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Contents

Current Release - 1.57 - 2 April 2011

See also What's new.

Files

Please report any issues on our mailing lists or bugzilla.

Note we don't (yet) have official 64 bit Windows Installers - however, Christoph Gohlke has kindly made Windows 64bit installers for NumPy and Biopython (and other tools) available for testing.

Installation Instructions

For Windows we provide click-and-run installers (specific to your version of python), but you will first need to install some prerequisite software (listed below, in particular, NumPy).

Most Linux distributions will include an optional Biopython package (described below), and will take care of any prerequisite software automatically.

For Mac OS X, we recommend installing from source (see below). You will need to have installed Apple's XCode tools including the optional 10.4 SDK (check the option for 10.4 support when installing Xcode tools).

Otherwise you typically install from source by downloading and uncompressing the archive, then running the commands:

python setup.py build
python setup.py test
sudo python setup.py install

If you have trouble, see the full installation instructions:

If you are still stuck, sign up to the Biopython mailing list and ask for help there.

Required Software

  • Python 2.4, 2.5, 2.6 or 2.7 (Biopython 1.50 was the last release of Biopython to support Python 2.3)
  • C compiler (if compiling from source) You need a C compiler supported by distutils, gcc will work fine on UNIX-like platforms. This is not needed on Windows if using the install programs provided above. On Mac OS, we recommend you install Apple's XCode including the 10.4 SDK.
  • NumPy (Numerical Python). Note that until BioPython 1.49, Biopython used the older Numeric library. We have tested NumPy 1.0, 1.1, 1.2, and 1.3 with Biopython.

Optional Software

For compiling Biopython:

Some parts of Biopython use the following additional python libraries:

In addition Biopython includes wrapper code for calling a number of third party command line tools including:

  • Wise2 -- for command line tool dnal
  • NCBI Standalone BLAST -- command line tool for running BLAST on your local machine
  • Clustalw -- command line tool for building sequence alignments
  • SIMCOAL2 and FDist -- command line tools for population genetics
  • EMBOSS -- lots of useful command line tools.

Easy Install

We don't officially sanction this option, but it has been reported to work fine. If you have easy_install installed on your computer, you can download and install the latest Biopython distribution by simply executing this command:

easy_install -f http://biopython.org/DIST/ biopython

You will have to have administrator's rights to do this. On a Unix style system this is normally done by:

sudo easy_install -f http://biopython.org/DIST/ biopython

Packages

For those of you using Linux, the easiest way to install Biopython is through your distribution's package management system. However, unless you are running a recent release of your Linux Distribution, you may find that the Biopython packages available to be a little out of date. You might want to see if there is a backport available, otherwise you will have to install Biopython from source.

Ubuntu or Debian

You should be able to install Biopython and its dependencies using the Synaptic GUI tool (on the main menu under System / Administration / Synaptic Package Manager), or at the command line using:

sudo apt-get install python-biopython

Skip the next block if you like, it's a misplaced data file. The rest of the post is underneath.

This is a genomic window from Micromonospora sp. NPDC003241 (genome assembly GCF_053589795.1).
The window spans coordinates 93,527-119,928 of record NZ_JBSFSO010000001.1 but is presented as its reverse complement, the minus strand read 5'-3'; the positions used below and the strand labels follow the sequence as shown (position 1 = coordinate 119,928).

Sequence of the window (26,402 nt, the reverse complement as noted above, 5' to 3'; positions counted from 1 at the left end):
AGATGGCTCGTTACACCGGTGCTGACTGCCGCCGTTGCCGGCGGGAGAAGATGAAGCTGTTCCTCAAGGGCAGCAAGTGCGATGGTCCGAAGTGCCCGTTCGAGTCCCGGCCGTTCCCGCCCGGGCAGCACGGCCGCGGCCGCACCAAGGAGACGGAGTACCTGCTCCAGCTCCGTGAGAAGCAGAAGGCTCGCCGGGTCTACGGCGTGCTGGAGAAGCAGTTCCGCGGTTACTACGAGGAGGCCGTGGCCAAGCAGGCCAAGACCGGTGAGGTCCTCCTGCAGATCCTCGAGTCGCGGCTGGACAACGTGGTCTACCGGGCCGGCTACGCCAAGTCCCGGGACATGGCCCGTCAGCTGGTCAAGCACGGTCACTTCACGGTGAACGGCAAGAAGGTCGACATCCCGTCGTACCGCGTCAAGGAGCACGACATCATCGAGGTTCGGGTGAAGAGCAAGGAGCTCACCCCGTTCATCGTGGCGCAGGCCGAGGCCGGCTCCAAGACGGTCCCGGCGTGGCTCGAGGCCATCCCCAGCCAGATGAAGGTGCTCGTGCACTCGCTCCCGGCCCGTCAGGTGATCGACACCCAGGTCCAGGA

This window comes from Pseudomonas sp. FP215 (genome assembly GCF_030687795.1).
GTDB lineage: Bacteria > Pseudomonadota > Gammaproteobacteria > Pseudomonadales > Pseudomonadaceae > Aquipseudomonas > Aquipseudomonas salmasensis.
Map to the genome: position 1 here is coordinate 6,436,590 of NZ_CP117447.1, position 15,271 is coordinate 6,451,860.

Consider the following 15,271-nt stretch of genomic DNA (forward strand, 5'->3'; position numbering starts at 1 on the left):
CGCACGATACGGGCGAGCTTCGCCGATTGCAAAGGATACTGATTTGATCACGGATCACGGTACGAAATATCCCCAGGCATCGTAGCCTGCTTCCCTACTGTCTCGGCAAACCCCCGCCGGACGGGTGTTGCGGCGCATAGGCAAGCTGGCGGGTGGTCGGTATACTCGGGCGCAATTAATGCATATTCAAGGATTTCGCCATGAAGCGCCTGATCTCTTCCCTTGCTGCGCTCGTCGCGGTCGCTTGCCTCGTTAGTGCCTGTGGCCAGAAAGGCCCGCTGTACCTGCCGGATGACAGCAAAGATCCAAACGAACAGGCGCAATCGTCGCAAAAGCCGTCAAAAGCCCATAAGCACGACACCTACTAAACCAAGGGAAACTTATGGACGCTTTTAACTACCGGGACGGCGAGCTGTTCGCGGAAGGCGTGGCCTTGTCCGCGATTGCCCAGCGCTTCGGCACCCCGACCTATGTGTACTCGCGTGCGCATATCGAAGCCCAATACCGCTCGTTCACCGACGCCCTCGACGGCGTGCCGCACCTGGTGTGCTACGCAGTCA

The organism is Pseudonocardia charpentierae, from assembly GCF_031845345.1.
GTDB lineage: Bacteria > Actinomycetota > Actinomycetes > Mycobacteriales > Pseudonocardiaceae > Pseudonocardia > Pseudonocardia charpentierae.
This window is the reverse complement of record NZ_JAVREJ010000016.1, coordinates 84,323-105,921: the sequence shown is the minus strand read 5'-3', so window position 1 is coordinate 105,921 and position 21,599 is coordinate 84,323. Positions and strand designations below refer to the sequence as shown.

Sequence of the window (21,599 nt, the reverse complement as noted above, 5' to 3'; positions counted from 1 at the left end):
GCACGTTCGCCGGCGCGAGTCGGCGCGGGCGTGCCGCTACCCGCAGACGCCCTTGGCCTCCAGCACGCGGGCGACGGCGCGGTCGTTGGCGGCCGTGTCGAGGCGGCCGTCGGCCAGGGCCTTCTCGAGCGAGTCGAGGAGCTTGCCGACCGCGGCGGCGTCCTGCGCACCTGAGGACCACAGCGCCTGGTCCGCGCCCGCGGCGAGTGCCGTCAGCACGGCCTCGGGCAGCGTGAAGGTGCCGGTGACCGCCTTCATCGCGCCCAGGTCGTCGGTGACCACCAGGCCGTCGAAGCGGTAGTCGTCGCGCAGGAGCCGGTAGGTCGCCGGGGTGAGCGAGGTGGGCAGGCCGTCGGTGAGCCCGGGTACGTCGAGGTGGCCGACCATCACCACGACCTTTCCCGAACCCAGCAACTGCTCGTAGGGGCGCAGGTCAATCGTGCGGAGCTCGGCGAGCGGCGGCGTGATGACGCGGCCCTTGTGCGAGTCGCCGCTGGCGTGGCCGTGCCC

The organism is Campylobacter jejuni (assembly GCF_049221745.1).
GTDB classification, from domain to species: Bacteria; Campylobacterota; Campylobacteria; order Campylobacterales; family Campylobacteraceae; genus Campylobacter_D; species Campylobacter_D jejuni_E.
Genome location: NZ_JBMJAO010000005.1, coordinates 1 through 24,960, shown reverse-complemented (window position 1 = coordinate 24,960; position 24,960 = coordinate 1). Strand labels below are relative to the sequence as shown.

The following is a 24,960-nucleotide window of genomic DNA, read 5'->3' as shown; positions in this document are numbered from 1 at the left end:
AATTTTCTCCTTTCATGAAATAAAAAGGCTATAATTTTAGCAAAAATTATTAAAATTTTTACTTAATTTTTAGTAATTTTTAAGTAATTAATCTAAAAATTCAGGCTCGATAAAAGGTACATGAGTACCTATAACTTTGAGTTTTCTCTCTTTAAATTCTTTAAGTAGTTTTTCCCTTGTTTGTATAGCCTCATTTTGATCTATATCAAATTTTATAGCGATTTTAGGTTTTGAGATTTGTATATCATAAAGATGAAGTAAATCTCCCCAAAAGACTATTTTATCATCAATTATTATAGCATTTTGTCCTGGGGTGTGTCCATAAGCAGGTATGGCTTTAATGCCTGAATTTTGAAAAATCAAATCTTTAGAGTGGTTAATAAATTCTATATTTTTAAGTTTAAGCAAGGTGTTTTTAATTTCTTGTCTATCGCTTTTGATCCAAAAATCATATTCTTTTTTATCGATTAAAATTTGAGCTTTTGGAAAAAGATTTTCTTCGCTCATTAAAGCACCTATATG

If you want the documentation and unit tests,

sudo apt-get install python-biopython-doc

And if you want to use BioSQL,

sudo apt-get install python-biopython-sql

However, this will probably not be the latest release (see Ubuntu listing here, and Debian listing here). If you want the latest version of Biopython, you will need to install it from source. However, you should be able to automatically install the build dependencies with the following command:

sudo apt-get build-dep python-biopython

Note: You may need to additionally install the NumPy package by hand, as a very out of date repository may still expect Biopython to use Numeric instead.

Fedora

Biopython is an official Fedora package (since Fedora 5). The package is named python-biopython, and can be installed using yum as root:

yum install python-biopython

or via one of the GUI package management systems such as pirut and PackageKit (available in F-9 and later).

Gentoo Linux

Gentoo's portage tree contains an ebuild (sci-biology/biopython) which builds from source. To install it, open a terminal as root and run:

emerge -va biopython 

Here is a link to Biopython at Gentoo-Portage which shows the latest versions in Gentoo's Portage tree.

Ports

FreeBSD

The most easy way of installing Biopython in FreeBSD is through the Ports Collection. If you're new to this procedure please take a look at this document. Supposing that you're familiar with this method and that you have an up-to-date ports tree, all you need to do is to execute the following commands as root:

cd /usr/ports/biology/py-biopython
make install clean

Due to the great architecture of the ports system, this simple commands will automatically fetch and install Biopython (as well as its necessary dependencies).

Old Releases

Recent releases of Biopython require NumPy (and not Numeric):

Please note that Biopython 1.48 and older require the Numeric library, not its replacement NumPy. Windows installers for Python 2.4 and older are available from the Numerical Python website. A Windows installer for Numeric 24.2 for Python 2.5 is available here: Numeric-24.2.win32-py2.5.exe 446 Kb

Please note that Biopython 1.48 and older used mxTextTools 2.0 in some of the parsers. There were a few niggles with mxTextTools 3.0, so ideally install the older mxTextTools 2.0.

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